He learned about the incident when he was researching a blog post marking the 45th anniversary of a riot in the city on Jan. 6, 1975, as fans waited for tickets to go on sale for a planned concert on Feb. 4.
“On this day in 1975, I planned to play Boston Garden,” Page wrote on Facebook. “On researching for my website, I discovered that on Jan. 6, 1975, there had been an incident at the box office at Boston Garden in Boston, Mass., that had involved a sale/non-sale of tickets to thousands of fans. Police were called and it all ended with the scheduled Led Zeppelin show being canceled by Mayor Kevin H. White (who saw red) and, even more, there was apparently a five-year ban put on the band playing the venue. I was blissfully unaware of any of these shenanigans, but the mayor was, by all accounts, a Rolling Stones fan!”
In 2015, author Steven Davis, who covered Led Zeppelin’s 1975 tour, recounted his version of events to WGBH in Boston, after it had been announced that tickets would go on sale for the show the morning of Jan. 7. As a result of low temperatures, venue staff allowed fans who lined up overnight to wait inside.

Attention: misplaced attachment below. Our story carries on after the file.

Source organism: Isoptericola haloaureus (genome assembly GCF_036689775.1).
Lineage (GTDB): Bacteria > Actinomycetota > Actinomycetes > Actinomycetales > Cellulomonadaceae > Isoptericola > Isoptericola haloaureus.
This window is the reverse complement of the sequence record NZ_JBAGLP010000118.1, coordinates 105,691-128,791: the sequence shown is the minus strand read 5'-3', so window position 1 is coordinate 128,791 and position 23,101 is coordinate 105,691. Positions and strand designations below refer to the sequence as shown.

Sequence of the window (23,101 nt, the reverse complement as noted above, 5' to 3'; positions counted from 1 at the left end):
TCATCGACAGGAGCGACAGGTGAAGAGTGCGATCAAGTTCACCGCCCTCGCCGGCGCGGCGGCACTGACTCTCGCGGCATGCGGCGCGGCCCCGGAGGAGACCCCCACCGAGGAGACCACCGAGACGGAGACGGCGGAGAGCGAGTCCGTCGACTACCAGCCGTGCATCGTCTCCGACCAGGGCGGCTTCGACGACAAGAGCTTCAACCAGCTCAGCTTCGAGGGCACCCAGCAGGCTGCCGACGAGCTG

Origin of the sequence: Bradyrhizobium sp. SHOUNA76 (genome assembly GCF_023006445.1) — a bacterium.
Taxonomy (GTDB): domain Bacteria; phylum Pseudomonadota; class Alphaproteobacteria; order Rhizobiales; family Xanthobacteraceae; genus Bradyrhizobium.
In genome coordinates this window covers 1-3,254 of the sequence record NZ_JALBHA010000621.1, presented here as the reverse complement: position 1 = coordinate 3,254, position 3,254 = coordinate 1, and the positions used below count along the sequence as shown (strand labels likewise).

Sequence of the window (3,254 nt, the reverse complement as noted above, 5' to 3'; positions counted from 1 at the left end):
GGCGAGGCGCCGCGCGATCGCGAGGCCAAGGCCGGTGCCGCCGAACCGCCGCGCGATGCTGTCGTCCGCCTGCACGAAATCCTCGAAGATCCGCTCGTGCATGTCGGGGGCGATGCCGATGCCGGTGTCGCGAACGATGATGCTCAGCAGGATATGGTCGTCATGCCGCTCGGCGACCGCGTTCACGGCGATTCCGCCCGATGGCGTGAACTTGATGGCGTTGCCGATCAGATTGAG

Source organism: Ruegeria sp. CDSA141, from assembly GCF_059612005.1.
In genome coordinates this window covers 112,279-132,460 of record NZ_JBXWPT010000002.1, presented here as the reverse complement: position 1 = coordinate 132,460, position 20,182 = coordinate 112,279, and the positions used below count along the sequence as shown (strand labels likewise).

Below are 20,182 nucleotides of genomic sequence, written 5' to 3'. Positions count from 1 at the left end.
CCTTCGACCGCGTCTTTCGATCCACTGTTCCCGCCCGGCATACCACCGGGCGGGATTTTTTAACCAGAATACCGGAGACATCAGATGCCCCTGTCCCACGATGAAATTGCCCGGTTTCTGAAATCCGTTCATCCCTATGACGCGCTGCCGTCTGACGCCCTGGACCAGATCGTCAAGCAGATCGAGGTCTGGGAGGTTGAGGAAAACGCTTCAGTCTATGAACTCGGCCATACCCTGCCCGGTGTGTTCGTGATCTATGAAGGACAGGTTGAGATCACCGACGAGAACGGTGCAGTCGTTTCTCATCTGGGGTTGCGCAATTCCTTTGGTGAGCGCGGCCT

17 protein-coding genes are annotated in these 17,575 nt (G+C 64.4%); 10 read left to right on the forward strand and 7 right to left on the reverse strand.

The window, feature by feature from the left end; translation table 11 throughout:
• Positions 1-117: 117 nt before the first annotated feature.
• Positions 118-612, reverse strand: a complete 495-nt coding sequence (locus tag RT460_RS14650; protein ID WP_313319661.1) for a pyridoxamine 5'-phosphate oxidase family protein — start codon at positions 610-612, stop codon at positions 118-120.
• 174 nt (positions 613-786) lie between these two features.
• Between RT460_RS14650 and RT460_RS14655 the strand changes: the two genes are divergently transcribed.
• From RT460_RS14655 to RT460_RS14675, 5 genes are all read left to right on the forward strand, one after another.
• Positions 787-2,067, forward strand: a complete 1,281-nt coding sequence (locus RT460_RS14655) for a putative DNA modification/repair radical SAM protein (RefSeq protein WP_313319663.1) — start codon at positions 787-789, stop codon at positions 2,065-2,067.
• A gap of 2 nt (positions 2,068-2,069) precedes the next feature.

“Pretty soon they were passing bottles of Boons Farm apple wine and Ripple — another kind of wine they had back then — and smoking joints and generally getting rowdy,” Davis said. “The kids broke into the beer concessions and started feeding themselves. And when the next [security] shift came on, they turned the fire hoses on them. Then [fans] turned the fire hoses on Boston Garden, then they started to torch the seats. …It was just like the place had been bombed.”
Reports claimed it took a riot squad until 5:30AM to gain control of the situation, by which time an estimated $30,000 of damage was done. On inspecting the scene, Mayor White “saw the burned seats and the flooded hockey rink and the trashed concession stands, and he said, ‘Led Zeppelin will never play in Boston again,'” Davis recalled.